The Federal Trade Commission announced earlier today that it has completed its study into the competitive effects of authorized generic drugs. The FTC's final report, entitled "Authorized Generic Drugs -- Short-Term Effects and Long-Term Impact," was unanimously approved by the five-member commission and follows up on a 2009 interim report. The study was commenced upon requests in 2005 by Senators Grassley (R-IA), Leahy (D-VT) and Rockefeller (D-WV), and Representative Waxman (D-CA).
The final report contains four main findings:
- Competition from authorized generics during the 180-day marketing exclusivity period has led to lower retail and wholesale drug prices. Specifically, authorized generics are associated with retail prices that are 4-8% lower and wholesale prices that are 7-14% lower.
- Authorized generics have a substantial effect on the revenues of competiting generic firms. For instance, an authorized generic reduces the first filer's revenues by 40-52% during the 180-day exclusivity period and by 53-62% over the following 30 months.
- Lower expected profits could affect a generic company's decision to challenge patents on products with low sales. However, the reduced revenues resulting from authorized generic competition during the 180-day exclusivity period have not substantially reduced the number of challenges to branded drug patents by generic firms.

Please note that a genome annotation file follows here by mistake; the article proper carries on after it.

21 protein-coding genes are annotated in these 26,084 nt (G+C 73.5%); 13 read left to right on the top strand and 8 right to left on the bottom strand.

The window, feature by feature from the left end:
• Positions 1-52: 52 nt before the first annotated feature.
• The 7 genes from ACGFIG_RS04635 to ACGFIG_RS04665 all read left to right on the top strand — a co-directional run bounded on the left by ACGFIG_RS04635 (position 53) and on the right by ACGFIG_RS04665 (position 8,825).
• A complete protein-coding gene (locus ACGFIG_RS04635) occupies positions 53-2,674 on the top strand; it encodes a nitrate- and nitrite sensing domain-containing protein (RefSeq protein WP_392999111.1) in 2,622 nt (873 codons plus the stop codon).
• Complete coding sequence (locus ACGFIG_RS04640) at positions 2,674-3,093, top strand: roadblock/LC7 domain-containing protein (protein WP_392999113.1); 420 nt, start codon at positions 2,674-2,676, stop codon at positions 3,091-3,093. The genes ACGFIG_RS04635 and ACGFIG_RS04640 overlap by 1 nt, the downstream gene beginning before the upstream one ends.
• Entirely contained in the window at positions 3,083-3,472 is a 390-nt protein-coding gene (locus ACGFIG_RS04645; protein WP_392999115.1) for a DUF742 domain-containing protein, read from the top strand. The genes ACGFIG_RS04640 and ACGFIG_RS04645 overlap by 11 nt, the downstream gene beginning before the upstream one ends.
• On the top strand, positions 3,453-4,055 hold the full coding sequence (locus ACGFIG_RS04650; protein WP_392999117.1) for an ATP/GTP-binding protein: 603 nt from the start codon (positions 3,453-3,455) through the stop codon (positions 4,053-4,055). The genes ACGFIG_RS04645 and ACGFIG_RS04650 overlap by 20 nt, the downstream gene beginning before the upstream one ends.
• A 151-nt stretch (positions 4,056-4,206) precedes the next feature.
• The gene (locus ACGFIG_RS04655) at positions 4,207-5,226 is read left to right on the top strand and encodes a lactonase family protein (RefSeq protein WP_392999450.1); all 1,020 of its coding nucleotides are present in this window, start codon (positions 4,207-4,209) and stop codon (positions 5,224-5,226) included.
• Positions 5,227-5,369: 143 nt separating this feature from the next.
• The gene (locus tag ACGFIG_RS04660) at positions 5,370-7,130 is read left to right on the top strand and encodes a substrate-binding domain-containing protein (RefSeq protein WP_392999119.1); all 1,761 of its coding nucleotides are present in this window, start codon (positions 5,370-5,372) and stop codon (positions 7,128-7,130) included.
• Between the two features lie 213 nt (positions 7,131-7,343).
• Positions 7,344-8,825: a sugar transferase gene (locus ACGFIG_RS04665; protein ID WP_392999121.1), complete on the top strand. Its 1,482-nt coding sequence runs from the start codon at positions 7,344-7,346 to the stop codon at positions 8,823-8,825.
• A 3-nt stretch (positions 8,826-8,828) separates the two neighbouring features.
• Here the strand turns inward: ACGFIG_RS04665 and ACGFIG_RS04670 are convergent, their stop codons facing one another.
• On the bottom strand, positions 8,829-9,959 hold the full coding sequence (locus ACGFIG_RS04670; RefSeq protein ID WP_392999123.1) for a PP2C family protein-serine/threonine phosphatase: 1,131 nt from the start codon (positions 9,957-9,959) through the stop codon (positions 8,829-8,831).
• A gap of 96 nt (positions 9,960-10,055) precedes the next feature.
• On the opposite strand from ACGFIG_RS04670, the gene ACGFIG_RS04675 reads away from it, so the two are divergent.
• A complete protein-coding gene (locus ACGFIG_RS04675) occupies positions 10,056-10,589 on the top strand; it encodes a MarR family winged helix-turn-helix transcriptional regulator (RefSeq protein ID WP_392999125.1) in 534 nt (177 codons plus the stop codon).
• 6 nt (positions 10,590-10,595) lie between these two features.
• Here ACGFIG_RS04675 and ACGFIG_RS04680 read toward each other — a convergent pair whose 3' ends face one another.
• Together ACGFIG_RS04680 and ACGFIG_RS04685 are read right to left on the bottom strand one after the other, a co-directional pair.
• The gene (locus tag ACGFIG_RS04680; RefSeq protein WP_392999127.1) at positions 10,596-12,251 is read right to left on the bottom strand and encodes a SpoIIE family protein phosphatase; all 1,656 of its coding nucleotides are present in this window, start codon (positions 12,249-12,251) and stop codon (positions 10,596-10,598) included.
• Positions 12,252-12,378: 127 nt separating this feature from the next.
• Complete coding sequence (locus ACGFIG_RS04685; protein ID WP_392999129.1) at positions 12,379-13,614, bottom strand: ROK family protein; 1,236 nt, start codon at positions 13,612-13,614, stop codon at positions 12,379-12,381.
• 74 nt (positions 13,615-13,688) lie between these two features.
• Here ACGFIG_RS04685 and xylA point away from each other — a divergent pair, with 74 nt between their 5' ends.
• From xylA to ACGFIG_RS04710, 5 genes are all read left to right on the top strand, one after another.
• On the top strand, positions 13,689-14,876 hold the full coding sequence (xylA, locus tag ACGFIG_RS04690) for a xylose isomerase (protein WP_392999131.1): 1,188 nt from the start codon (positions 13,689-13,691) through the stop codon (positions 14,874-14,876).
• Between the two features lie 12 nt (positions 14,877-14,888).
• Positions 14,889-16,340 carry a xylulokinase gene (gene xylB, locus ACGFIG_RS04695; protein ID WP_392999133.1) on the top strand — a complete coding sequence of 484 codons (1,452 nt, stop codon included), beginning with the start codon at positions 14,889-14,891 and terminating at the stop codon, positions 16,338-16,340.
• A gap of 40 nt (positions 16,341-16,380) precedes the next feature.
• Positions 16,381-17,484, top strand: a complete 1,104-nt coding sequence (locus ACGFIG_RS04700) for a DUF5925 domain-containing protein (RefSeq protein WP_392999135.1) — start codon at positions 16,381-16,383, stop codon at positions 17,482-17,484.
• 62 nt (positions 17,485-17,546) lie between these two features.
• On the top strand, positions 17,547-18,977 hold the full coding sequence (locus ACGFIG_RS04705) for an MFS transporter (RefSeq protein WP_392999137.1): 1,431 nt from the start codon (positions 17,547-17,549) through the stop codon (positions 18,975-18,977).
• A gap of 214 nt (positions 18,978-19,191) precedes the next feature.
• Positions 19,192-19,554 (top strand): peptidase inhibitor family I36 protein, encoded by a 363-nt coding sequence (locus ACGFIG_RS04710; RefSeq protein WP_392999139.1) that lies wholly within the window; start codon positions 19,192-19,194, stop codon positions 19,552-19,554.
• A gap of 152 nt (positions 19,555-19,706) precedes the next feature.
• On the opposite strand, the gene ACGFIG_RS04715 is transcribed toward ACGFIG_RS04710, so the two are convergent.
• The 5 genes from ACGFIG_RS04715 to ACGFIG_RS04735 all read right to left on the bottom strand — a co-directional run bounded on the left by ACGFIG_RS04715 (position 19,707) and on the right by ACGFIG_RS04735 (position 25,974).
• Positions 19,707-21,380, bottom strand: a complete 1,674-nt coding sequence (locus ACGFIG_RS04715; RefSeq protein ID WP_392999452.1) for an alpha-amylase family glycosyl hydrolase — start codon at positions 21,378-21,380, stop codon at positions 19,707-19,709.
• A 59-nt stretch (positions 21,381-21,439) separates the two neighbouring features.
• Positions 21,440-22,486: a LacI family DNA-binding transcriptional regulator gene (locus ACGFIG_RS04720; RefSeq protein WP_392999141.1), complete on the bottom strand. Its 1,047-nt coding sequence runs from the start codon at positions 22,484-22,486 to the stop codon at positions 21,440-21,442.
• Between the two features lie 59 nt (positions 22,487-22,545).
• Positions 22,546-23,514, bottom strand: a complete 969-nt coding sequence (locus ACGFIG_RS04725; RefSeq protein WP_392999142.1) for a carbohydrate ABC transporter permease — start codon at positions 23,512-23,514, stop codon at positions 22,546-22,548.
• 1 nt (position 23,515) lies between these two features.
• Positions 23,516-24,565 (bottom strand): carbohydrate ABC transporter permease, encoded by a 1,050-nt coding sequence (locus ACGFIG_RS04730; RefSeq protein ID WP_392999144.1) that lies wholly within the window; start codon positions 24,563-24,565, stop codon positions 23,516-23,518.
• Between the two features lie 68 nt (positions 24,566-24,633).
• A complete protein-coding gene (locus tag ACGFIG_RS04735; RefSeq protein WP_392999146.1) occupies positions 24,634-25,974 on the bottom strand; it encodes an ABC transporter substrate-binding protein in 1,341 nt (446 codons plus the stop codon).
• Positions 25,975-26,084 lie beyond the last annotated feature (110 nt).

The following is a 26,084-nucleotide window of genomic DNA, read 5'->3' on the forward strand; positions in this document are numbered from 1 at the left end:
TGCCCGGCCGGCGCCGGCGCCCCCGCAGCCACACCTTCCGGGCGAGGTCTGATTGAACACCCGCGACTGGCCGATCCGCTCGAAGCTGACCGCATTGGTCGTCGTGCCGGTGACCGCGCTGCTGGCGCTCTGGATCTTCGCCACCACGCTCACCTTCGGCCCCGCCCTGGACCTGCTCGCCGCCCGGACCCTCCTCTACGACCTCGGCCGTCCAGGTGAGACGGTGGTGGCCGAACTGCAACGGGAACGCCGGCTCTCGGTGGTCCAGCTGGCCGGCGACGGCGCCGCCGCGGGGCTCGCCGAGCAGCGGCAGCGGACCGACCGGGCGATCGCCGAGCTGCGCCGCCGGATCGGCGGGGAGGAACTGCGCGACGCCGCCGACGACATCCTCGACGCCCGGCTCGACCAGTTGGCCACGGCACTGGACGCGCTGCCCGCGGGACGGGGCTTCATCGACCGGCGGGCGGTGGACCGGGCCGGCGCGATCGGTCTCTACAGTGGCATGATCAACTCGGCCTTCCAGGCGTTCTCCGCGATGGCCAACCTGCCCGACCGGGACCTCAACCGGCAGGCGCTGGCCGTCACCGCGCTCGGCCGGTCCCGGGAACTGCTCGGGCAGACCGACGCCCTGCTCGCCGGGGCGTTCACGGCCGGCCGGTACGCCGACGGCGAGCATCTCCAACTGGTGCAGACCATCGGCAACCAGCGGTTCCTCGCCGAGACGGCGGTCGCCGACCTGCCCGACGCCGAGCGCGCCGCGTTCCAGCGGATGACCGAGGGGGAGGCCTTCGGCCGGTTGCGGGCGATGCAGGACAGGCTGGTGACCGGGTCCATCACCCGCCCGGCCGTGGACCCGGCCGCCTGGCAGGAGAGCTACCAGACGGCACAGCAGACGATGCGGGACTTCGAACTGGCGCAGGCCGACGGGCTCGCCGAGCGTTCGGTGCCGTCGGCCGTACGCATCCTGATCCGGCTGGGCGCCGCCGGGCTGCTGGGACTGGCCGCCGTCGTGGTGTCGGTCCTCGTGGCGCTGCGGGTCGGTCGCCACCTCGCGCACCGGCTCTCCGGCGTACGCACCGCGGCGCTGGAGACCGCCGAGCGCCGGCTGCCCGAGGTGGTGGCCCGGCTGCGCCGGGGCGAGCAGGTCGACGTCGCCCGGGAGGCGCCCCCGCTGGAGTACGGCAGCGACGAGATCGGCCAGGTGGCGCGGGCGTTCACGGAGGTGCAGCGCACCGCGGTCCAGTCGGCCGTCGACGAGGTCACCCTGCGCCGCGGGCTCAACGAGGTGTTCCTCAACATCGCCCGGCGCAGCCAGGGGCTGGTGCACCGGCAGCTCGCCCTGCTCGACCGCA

- There is strong evidence that agreements not to compete using authorized generics have become a way that some branded firms compensate generic firms. For example, in FY 2010, fifteen drug patent settlements combined an explicit agreement by the brand manufacturer not to launch an authorized generic competitor and a commitment by the first-filing generic to defer entry.
The report is 270 pages long, it contains dozens of tables and figures, and it includes a great deal of data about specific pharmaceutical companies.
The report concludes:
During the 180-day exclusivity period, competition from authorized generics lowers prices for consumers and lowers revenues for the independent generic competitor. Over the longer term, lower expected profits could affect a generic company's decision to challenge a patent on products with low sales, and one company provided a few examples where it claimed the expectation of an authorized generic led it to reject or delay such a challenge. Overall, however, patent challenges, even on drugs with low sales, remain robust and, by most measures, have increased despite the prevalence of authorized generic competition. Moreover, as a consequence of an authorized generic's significant negative impact on a generic's revenues, some brand-name companies have used agreements not to launch an authorized generic as a way to compensate an independent generic in exchange for the generic's agreement to delay its entry. The frequency of this practice and its profitability may make it an attractive way to structure a pay-for-delay settlement, a practice that causes substantial consumer harm.